You could add new investments as 2X LETF, as long as your balance is not too large initially on the LETF, may not be too hard behaviourally. I guess you have to have confidence in the levered strategy to be able to hold during the drawdowns and you also have to be be right in a 20 year time horizon. I have also been volatility harvesting, selling the vanilla and swapping for 2X LETF with 5-10% corrections. I am not doing this with SP500. I don't have the confidence it would hold up well in an inflationary environment.

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                    • The Ukraine thing is so fascinating on so many levels.

                      Recency bias, when the right thing may have been to send troops from the start. But the public is nowhere near there. So for the public to be there, Putin would have to level Ukraine and a few other nasty things. But then, possibly more recriminations later - like the WW2 paradox: the US population was not there to be involved in WW2 until enough, but Hitler would have been easier to stop if they had acted earlier.

                      All around, a sad situation. But then so are the others, Middle east included and so far we haven't seen anywhere near the casualties yet.

                      I can't se why the US can't send troops to Ukraine. It did to Iraq and Vietnam and Russia had nukes then too. Only difference is the public was for it then. So really, it just depends on the public (voters). But it's hard to get away from the logic that the US is the dominant superpower in the world. Can it really step down from that. Ah, maybe not for long.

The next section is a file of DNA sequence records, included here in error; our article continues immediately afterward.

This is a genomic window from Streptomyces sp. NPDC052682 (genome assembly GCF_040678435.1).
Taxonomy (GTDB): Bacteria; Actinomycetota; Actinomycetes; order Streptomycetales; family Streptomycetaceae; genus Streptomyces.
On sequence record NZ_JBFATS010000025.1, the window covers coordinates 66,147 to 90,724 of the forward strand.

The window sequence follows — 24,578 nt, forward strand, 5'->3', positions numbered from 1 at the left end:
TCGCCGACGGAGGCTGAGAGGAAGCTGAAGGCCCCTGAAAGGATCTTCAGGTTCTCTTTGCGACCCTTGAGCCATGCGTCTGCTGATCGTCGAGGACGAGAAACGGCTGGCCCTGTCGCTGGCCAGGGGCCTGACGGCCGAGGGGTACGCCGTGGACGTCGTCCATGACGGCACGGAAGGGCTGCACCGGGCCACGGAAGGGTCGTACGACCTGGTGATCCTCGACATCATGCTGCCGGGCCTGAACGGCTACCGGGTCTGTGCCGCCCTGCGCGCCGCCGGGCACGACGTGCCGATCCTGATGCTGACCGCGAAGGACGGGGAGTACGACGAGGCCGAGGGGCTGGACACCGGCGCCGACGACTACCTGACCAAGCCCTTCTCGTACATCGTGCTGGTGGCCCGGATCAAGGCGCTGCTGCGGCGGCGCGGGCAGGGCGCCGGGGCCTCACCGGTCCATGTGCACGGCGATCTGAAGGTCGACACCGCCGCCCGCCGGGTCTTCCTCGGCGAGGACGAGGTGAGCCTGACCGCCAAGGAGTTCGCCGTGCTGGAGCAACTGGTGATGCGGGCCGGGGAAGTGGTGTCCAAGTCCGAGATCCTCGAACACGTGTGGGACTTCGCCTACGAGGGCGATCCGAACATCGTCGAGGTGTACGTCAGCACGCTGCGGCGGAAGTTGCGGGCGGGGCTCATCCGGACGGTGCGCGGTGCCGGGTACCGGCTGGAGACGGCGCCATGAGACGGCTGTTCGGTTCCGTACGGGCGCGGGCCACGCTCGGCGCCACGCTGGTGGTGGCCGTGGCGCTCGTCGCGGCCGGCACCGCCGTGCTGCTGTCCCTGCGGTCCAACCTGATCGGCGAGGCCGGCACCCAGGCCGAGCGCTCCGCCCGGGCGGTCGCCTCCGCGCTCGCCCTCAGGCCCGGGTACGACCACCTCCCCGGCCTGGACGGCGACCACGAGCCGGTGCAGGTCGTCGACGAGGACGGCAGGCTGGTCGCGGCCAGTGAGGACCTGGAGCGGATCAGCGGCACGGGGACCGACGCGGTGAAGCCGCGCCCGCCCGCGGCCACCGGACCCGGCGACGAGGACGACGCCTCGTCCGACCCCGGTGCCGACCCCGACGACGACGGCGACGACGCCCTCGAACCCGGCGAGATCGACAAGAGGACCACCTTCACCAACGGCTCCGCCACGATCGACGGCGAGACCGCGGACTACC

One thing I find amazing is the twitter. It's an incredibly powerful platform and as far as modern warfare is concerned, for mobilising and informing the population in real time. And social media in general in terms of influencing the hearts and minds of people.

                      Comment


                      • With the Ruble and the Moscow stock exchange not trading today, I wonder if any hedge funds will be affected if they do not reopen for a while. All the futures contracts in Ruble would be undeliverable, so surely they would have to open after a few days.

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                        • Originally posted by Tim View Post
                          Not so sure Russia/Ukraine are the actual parties that have the authority to make any agreements.
                          I doubt Putin would say, “Sorry about the bombs. Are we good?”. Ukraine might request, “Stop bombing the crap out of my country.” Just musing. Zelensskyy might succeed in pausing the aggression. That would be a win for him.
                          Kind of an odd thing to say.
                          Last edited by TheDangerZone; 02-28-2022, 06:24 AM.

                          Comment


                          • Originally posted by Dont_know_mind View Post
                            The Ukraine thing is so fascinating on so many levels.

                            Recency bias, when the right thing may have been to send troops from the start. But the public is nowhere near there. So for the public to be there, Putin would have to level Ukraine and a few other nasty things. But then, possibly more recriminations later - like the WW2 paradox: the US population was not there to be involved in WW2 until enough, but Hitler would have been easier to stop if they had acted earlier.